Monday, March 11, 2002

Trust of staff pays off in tough times


The Success Coach

By Michael Crom
Gannett News Service

        Question: Due to recent economic troubles, my company has begun downsizing. The layoffs have caught everyone by surprise. Many employees are now worried about their job status and have lost focus. As the director of sales, I am particularly aware of my employees' uncertainties and wish to boost their confidence in themselves and this company. Can you provide me with some tips as to how I can motivate my team to continue their outstanding performance? — James

        Answer: At a time of renewed downsizing in companies around the world, we're all reminded of the important role of effective communication. The uncertainty caused by workplace change and disruption brings complex communication challenges to every manager.

        The biggest challenge — always — is to sustain the focus, commitment and enthusiasm of your entire team.

        To excel at this job, you have to redouble your efforts to communicate in ways that are persuasive, compelling and authentic. Take a look at the following principles of good communication — all practical and time-tested — and see for yourself if they don't help you keep your team fired up, even in stressful times.

        • Be honest: Don't ever try to mislead or spin your team. People recognize dishonesty and evasion when they hear and see it. If you have a reputation for genuineness, it's an invaluable asset you can always count on to help sustain the involvement of your people. When you or other decision-makers are wrong, say so. If you fail, acknowledge it. This type of honesty pays off big-time because you gain the trust of your team. In good times, the team will be there for you. And in tough times, their trust will make it much easier for you to be the bearer of bad news.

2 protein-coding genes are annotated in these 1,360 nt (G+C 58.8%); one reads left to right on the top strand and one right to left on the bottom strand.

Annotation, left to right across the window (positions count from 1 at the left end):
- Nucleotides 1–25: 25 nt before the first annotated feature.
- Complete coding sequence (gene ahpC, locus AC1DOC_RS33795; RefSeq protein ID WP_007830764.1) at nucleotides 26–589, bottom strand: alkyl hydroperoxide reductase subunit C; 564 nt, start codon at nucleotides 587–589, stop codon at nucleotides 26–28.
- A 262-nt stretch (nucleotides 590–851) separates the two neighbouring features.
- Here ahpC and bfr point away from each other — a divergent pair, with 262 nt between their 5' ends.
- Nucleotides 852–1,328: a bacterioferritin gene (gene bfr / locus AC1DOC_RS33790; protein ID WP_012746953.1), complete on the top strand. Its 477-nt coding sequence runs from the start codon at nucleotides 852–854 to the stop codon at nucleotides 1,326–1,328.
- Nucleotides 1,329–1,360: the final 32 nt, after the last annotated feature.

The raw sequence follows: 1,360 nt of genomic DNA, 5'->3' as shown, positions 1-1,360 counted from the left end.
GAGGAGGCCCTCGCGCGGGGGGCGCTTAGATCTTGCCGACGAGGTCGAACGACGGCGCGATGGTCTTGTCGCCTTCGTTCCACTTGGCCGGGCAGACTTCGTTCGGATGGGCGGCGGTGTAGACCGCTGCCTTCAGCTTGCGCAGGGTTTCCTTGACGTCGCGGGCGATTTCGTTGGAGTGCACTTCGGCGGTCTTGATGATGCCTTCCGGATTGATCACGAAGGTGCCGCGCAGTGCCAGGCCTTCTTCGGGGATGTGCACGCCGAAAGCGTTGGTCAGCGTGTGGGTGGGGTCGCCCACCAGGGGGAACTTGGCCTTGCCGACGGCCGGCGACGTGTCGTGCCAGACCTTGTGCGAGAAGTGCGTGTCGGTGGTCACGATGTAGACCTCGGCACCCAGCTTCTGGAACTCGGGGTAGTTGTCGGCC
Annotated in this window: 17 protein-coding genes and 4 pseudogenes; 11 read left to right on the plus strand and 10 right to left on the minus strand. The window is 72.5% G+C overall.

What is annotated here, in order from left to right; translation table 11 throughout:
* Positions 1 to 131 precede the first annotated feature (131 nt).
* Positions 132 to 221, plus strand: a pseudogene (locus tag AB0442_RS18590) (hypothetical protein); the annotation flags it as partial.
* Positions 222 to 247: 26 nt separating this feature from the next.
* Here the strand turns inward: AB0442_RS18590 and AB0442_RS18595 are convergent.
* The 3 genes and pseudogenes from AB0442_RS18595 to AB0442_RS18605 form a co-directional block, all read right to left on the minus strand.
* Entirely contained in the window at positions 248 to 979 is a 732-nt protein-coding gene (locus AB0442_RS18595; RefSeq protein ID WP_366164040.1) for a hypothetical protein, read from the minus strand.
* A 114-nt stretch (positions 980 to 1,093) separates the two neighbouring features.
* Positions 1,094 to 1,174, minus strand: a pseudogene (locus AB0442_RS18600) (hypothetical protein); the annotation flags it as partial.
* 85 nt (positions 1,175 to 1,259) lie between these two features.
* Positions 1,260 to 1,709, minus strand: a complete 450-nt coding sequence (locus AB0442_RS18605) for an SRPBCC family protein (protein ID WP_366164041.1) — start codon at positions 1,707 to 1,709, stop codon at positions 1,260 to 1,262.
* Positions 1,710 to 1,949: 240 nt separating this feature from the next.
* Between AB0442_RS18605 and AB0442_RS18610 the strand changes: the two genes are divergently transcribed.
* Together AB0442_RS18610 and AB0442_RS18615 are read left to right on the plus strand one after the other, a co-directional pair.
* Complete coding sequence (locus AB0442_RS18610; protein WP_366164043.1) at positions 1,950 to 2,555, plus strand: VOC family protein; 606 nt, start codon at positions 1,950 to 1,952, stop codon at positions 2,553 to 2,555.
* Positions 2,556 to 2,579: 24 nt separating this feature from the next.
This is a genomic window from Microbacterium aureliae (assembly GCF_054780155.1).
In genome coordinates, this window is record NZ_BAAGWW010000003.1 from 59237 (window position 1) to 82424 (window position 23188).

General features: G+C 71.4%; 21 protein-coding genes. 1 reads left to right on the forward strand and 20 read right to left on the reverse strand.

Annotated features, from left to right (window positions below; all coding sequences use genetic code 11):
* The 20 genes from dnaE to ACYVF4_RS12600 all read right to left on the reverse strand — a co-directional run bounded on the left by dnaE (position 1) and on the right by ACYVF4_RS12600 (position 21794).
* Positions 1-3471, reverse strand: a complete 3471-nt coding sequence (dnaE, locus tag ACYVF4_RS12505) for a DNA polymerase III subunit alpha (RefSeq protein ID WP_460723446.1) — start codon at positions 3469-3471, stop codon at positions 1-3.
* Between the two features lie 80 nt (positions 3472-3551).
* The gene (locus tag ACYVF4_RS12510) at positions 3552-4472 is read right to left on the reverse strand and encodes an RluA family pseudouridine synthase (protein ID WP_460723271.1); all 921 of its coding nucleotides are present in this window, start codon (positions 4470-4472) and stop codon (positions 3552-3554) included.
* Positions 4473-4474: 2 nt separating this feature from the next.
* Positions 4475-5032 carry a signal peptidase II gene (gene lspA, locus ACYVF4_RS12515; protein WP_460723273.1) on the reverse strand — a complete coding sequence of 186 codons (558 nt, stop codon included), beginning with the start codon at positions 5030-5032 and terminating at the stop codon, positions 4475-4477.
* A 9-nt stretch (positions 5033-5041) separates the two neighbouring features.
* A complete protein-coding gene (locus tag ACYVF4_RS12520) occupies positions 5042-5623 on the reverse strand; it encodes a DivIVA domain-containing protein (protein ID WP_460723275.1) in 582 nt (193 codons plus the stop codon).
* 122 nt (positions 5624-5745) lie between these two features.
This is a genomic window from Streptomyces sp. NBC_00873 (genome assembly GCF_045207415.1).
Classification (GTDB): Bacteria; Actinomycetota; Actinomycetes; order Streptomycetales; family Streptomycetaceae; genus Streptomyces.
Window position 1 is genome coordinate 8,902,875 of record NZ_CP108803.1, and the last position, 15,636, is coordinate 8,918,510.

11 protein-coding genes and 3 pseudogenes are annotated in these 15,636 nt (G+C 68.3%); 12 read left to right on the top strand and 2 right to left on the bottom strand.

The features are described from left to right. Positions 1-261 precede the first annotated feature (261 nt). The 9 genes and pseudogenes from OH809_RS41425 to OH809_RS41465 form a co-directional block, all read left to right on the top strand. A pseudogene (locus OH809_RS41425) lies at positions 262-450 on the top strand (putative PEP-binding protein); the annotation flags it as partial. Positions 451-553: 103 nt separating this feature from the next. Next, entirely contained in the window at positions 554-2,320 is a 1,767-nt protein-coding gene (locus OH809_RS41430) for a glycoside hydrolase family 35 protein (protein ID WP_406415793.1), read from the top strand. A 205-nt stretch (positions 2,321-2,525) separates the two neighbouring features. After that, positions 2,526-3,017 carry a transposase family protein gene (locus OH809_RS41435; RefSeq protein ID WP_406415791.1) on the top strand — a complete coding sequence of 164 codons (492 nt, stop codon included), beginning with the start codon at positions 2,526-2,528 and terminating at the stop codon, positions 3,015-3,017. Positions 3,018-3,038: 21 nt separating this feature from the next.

• Believe what you say: You have to be convinced about what you're saying and what you're selling. If you aren't, listeners will know it. Your level of conviction and enthusiasm has a strong impact on your audience, creating — or not — the motivation you're seeking. Dale Carnegie once said, “Whatever success I had was due almost entirely to my enthusiasm.”

        • Connect to your listeners: Put your team — or any audience — at the center of your communication. Try to anticipate their concerns, fears and aspirations, particularly if you're addressing the possibility of major change. Keep in mind that a positive, big-picture approach to most issues helps make people feel more comfortable. You need to articulate all the options, assess the pros and cons of a specific action, and point out the best- and worst-case scenarios for everybody involved. Get listeners engaged in the conversation. Address their key questions and objections. Never lose sight of the need to be caring and, more important, the need to communicate your empathy.

        • Keep people in the loop: It's critical to communicate — and to communicate often. You need to reinforce your messages by repeating them. People want to feel engaged in what's going on. If you fail to involve your team fully and continually, you face the likelihood of losing their interest. Worse, their trust, motivation and performance can take a dive.

        Michael Crom is executive vice president, Dale Carnegie Training. For advice on work issues, visit www.dalecarnegie.com or e-mail carnegiecoach@dalecarnegie.com.

       



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